• Dupuytren's contracture release for tightening of fingers
  • Ganglion excision - removal of noncancerous lumps on the wrist or hand
  • Trigger finger release
  • Varicose vein surgery'

Id ban most surgery for the over 80s.

Not even being a cunt to OAP. The chances of an 80yo recoring from some of the srugical procedures are nuts.

Being laid up for a 2 weeks finishes most of them off.

 

Couple of things that I don't agree with you on.

Benign skin lesions. The underlying cause could be serious https://www.skinvision.com/articles/how-do-common-skin-lesions-look-with-pictures. Often if the diagnosis is early enough far more expensive treatment can be avoided later. I have a personal interest as I have had over the years a number of skin tags, often in areas where they are rubbed by clothing, like my neck for example, and are very irritating. They have been removed by a GP in their surgery. Occasionally necessitating a minor operation taking up to half an hour. I wouldn't have thought treatments of this nature would cause a noticeable impact on the NHS budget.

You have also missed off some issues relating to lifestyle choices that significantly impair health and well being: smoking, obesity, alcohol abuse, drug taking, impact sports. Should the taxpayer fund the lifestyle choices of those who choose to participate in some of these pass times, hobbies and activities?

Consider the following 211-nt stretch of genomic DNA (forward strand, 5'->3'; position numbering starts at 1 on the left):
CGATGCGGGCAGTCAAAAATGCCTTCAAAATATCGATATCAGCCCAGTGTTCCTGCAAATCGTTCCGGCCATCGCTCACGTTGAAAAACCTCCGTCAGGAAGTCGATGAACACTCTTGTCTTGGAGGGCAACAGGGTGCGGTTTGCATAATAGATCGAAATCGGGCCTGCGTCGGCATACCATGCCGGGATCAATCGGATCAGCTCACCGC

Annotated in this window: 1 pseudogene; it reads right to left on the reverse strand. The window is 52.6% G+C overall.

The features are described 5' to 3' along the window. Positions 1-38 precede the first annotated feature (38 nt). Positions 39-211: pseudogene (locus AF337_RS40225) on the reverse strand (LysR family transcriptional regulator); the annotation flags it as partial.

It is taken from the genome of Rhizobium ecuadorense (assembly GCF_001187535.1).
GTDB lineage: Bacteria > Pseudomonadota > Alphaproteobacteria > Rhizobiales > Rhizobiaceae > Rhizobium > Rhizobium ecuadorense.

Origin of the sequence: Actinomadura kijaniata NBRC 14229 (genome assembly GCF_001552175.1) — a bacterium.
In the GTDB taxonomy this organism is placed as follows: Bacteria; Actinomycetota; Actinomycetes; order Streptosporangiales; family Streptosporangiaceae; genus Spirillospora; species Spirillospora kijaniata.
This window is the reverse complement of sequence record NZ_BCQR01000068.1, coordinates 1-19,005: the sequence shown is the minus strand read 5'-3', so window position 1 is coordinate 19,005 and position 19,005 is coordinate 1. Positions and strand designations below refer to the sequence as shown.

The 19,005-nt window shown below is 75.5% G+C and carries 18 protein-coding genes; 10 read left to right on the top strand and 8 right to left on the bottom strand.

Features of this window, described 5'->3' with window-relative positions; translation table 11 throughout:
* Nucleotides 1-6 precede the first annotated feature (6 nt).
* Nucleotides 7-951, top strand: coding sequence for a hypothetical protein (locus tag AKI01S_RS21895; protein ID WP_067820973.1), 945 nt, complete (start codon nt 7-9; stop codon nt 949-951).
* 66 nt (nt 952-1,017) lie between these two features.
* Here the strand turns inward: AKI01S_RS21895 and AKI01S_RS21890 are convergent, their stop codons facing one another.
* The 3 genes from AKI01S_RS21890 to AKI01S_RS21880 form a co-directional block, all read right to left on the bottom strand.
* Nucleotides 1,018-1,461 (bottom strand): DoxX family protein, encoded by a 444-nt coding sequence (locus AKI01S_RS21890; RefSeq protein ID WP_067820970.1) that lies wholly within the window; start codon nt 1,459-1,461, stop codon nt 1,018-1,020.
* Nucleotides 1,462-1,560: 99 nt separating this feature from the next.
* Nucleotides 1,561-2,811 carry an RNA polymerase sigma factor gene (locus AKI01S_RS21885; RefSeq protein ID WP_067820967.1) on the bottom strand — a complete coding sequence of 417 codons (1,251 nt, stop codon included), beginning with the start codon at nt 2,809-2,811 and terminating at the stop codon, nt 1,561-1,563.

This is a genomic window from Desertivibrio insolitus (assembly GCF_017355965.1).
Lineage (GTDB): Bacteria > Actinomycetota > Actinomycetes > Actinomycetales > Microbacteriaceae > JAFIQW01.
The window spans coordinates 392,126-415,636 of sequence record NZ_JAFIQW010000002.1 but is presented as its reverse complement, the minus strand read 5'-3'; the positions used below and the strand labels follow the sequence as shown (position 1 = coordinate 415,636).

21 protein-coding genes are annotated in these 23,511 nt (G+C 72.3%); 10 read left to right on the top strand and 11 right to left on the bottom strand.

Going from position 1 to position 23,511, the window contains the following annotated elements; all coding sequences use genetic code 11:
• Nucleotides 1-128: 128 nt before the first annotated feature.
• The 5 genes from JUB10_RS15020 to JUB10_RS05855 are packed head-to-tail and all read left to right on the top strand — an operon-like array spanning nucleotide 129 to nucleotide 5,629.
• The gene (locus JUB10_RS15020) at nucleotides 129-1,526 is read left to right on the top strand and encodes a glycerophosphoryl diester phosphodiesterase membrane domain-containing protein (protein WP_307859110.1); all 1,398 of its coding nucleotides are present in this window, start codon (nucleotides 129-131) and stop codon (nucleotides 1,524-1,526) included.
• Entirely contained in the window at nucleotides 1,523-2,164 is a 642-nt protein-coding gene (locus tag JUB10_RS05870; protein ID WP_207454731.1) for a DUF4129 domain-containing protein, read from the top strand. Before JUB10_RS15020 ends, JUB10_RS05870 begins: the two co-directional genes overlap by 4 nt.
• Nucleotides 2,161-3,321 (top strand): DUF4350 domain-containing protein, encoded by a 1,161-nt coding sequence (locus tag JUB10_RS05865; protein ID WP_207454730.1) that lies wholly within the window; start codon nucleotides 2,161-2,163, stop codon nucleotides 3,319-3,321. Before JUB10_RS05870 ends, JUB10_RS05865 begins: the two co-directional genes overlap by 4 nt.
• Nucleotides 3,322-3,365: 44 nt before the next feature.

Surgery for the over 80s? What about operations like hip replacement, cataract removal. These procedures are generally successful from what I understand and I know several people who have had them done in their 80s. These include close relatives so I have seen first hand how their quality of life has been dramatically improved.

As you get older perhaps you will gain a better understanding of how important some of these operations can be for the individual and their circle of friends and family. I am more tolerant and less reactionary about this than I once was. 

 

 

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2 minutes ago, sleepwello'nights said:

Why is fertility treatment so expensive? Surely there are plenty of sperm donors around and a turkey baster is very cheap? O.o 

I think a leaflet telling people that::

1. In most cases they left it too late by being too career focussed or too "I am a modern independent girlie and I don't men or babies" so they were selfish and now have to suffer the consequences.

2. Life is cruel and just some women cannot conceive.